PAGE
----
If You Teach a Dog Some Physics
Updated: Jan 24, 2022
Physics is a science that studies our natural world. Physics studies motion (how things move), forces (push and pull), and energy. The 'things' that are being studied in Physics can be super tiny or extremely large (like galaxies).
Sir Isaac Newton was a British scientist. He was a very curious kid and a smart one too. He is famous for discovering a force with which Earth pulls objects towards its center. This is called Gravity. He also came up with the three basic ideas of most motion. When ideas are tested and verified many, many times over the years, they become laws. Newton's ideas are now called Newton's Three Laws of Motion.
Even without learning Physics, we know that if we kick a ball it will move away from us, and if we let go of a toy we are holding up in the air, it will fall down.
Scientists were able to show that these ideas are intuitive (the power to know or understand something without thinking it through in a logical way) for babies as young as 7 months old and to some chimpanzees.
A new research revealed that even dogs understand that.
So how do you test this understanding in dogs? Can you ask a dog if it understands that a ball we placed on the floor will move only if another ball will hit it? Of course not! :-)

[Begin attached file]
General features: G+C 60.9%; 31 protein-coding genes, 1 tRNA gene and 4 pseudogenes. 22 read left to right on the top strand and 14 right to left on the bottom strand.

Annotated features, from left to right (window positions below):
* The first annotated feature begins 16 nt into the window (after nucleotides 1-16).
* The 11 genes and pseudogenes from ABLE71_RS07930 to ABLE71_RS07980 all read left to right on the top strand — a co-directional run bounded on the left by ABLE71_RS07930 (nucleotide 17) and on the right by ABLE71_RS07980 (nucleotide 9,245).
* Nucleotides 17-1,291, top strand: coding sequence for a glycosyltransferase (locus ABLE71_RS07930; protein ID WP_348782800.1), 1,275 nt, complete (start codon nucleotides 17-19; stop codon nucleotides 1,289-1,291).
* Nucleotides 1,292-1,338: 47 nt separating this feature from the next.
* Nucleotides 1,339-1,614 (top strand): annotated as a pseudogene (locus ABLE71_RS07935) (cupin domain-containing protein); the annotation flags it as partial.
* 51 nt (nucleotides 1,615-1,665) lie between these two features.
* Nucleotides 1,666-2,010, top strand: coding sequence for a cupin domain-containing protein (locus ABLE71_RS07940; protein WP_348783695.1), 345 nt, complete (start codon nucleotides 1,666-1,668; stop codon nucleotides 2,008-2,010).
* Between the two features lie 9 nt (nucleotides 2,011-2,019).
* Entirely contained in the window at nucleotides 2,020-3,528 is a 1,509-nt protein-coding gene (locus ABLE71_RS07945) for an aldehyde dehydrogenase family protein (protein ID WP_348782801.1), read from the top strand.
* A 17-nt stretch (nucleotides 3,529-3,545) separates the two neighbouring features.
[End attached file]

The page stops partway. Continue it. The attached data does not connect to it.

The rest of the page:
The scientists showed two different short videos to 14 dogs:
- In the first video they rolled a ball toward a resting ball. When the first ball hit the second ball, the second ball started to roll. There is no surprise here - we expect the second ball to start rolling (following the first law of motion that states that an object at rest will stay at rest until a force will act upon it).
- In the second video, the first ball (the one that was rolling) stopped moving before it hit the resting ball, BUT the second ball started to roll. Can the second ball start roiling by itself? This is against the physics laws and surprising to watch!!
Dogs' looking times and pupil dilation response reveal expectations about contact causality
Christoph J. Völter and Ludwig Huber
When the dogs watched the second video they were confused - - the dogs did not expect the second ball to move when nothing hit it. The dogs seemed to understand basic laws of physics that dictate how things move.
Galileo Galilei (1564-1642) - study the relationship between astronomy and physics and how objects fall down
Isaac Newton (1642-1727) Explaining the theories of gravity and motion
Alessandro Volta (1745-1827) Inventing the first electric battery
Nikola Tesla (1856-1943) Created the first AC (Alternating Current) system
Marie Curie (1867-1934) Discovered radioactivity and the elements polonium and radium
Albert Einstein (1885-1962) Advancing the Theory of Relativity
Stephen Hawking (1942 - 2018) Explaining Black holes and Advances on the General Theory of Relativity and Quantum mechanics